By Zoe Adjey, Lecturer in Hospitality and Human Resource Management at the University of East London
It would be fair to say that our beloved hospitality industry has taken a hammering in the last 20 months. Most businesses have been closed or offered limited services.The long-term effect on the supply chain, staff, landlords still has not been truly felt.
Just as we thought, and felt, it was safer and had begun to look forward to a happy, healthy and busy festive season, out of the shadows loomed a new variant, Omicron.
First recorded in South Africa, the omicron variant is a mutation of COVID-19 that was reported to The WHO on the 24th of November 2021. By the 27th of November the UK government had started introducing restrictions on both travel and how the population mixed. Up until the 6th of December 2021 it has now been reported in 38 countries.The full effects of omicron are still not known, and we expect within the next week, that the scientific community can provide us clearer answers.
What do we think the near future holds with the new omicron variant? Hospitality, was not one of the settings in which masks became compulsory on the 30th of November. Giving us a glimmer of Christmas spirit, the industry might be spared some of the unusual and devastating restrictions that were faced this time last year.
However, the messaging surrounding Christmas parties has been incredibly mixed and very unclear. Many firms who would have booked large corporate events for their employees have restricted these events to smaller departmental or single site gatherings.Anecdotal evidence from industry professionals is that there has been a cancellation of events of over 100 people.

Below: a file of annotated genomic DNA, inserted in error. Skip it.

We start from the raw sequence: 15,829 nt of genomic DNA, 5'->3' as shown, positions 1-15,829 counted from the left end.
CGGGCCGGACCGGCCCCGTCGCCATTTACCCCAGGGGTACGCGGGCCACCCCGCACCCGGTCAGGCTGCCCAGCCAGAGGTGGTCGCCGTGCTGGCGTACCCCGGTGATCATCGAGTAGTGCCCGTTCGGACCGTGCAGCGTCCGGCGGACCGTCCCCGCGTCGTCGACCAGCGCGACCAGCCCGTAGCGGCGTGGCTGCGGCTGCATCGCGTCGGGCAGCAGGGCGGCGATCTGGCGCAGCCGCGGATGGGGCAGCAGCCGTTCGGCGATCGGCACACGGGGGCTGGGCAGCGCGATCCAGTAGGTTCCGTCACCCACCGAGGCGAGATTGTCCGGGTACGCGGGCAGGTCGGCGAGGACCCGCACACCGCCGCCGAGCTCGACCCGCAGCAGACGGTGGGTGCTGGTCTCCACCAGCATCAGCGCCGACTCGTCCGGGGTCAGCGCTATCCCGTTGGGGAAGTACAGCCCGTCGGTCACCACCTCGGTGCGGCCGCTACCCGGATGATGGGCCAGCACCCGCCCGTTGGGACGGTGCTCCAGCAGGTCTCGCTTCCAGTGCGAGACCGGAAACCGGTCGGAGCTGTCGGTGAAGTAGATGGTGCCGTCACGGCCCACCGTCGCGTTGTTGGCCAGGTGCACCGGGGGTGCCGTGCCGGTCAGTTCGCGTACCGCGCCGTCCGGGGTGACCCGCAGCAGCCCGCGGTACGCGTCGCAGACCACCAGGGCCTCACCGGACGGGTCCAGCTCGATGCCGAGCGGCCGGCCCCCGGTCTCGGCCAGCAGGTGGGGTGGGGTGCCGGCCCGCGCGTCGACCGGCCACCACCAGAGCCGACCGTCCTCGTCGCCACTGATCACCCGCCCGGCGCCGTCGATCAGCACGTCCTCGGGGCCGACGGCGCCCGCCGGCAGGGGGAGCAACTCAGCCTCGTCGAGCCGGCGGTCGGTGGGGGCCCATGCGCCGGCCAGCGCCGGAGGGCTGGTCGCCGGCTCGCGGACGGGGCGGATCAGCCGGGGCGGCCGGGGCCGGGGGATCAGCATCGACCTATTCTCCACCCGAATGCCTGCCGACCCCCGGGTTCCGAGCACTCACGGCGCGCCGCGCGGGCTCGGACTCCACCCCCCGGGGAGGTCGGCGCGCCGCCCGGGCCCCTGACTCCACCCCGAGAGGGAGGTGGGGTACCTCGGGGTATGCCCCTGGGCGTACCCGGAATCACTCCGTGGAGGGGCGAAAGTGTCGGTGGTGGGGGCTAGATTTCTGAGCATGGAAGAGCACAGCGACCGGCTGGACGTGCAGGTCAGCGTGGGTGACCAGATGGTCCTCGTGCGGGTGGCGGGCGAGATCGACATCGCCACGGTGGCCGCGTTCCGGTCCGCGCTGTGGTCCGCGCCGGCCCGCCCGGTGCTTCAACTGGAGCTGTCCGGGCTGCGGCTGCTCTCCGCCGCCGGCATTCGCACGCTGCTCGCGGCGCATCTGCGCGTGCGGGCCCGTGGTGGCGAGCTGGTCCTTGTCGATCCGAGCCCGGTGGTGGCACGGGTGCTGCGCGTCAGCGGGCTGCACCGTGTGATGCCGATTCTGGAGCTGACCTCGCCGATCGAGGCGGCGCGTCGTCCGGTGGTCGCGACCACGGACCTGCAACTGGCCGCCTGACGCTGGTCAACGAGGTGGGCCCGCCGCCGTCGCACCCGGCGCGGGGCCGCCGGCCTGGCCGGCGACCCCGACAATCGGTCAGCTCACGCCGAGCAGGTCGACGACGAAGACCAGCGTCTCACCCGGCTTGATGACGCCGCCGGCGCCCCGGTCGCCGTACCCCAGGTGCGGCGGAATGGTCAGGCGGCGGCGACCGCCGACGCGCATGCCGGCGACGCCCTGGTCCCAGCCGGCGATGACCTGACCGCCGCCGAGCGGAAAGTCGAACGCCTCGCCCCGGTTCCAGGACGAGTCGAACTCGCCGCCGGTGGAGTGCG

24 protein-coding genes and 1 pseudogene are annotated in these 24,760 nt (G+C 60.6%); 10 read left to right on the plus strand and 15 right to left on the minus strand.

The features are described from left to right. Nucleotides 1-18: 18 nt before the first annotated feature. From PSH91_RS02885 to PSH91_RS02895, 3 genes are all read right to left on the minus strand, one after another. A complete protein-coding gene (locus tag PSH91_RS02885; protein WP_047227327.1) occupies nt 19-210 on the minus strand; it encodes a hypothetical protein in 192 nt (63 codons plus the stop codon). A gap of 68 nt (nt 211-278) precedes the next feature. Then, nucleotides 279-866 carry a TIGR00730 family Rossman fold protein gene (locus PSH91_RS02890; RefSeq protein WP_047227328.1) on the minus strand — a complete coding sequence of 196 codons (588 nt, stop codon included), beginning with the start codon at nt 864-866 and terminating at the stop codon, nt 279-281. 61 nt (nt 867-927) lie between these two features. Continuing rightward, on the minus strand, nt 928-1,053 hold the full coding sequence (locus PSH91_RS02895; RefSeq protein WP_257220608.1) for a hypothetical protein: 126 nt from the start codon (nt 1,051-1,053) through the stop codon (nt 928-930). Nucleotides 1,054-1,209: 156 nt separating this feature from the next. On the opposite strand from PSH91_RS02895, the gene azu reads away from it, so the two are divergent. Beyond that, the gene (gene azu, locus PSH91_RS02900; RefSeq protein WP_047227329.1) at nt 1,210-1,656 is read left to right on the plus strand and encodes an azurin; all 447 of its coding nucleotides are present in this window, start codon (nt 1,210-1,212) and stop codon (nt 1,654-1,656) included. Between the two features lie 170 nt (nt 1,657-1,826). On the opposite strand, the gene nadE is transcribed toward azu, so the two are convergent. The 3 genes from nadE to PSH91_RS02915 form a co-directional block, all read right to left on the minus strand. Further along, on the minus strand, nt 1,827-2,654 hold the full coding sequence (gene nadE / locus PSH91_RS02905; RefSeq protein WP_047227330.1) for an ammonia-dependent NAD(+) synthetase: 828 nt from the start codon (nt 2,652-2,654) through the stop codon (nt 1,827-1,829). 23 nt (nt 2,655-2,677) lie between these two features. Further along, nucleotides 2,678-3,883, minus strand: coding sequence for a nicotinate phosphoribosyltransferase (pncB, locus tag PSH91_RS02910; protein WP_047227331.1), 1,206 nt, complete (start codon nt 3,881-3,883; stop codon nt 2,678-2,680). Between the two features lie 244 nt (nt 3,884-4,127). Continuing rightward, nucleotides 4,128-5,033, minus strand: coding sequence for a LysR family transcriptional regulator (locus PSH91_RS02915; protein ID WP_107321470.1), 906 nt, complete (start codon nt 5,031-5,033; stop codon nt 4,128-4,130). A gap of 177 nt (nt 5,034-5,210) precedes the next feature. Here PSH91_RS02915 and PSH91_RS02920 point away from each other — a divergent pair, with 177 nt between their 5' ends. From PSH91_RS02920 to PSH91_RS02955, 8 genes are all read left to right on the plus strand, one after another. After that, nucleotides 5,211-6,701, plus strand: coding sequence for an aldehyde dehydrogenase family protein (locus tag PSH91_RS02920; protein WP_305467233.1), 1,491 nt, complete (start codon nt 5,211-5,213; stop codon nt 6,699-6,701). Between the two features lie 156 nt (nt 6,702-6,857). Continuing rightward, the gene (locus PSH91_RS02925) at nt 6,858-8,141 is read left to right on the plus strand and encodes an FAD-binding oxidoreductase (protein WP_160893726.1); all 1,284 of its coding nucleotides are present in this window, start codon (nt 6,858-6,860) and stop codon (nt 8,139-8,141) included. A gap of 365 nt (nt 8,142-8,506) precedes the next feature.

Scotland,Wales and Northern Ireland have launched their version of a COVID passport. Each nation has a slightly different variation; however all determine vaccination status and some, proof of negative COVID test. Covid passports must be shown to enter nightclubs, live entertainment and any event of over 500 people. England has not introduced Covid passports, and some might say this makes the population vulnerable to both infection and reinfection but will not support the hospitality industry to continue to trade.
Hospitality industry has, some might say, a very ambivalent reaction to covid passports, It was thought that asking industry professionals to manage and police covid passports into premises was going to strain further an already overstretched workforce. However, it seems that they are as simple as using the covid QR codes to register when you are entering an establishment.This would give a level of reassurance to all patrons and hospitality operators reassurance that they are doing everything to limit the spread of covid within their premises or events and most importantly allow them to open.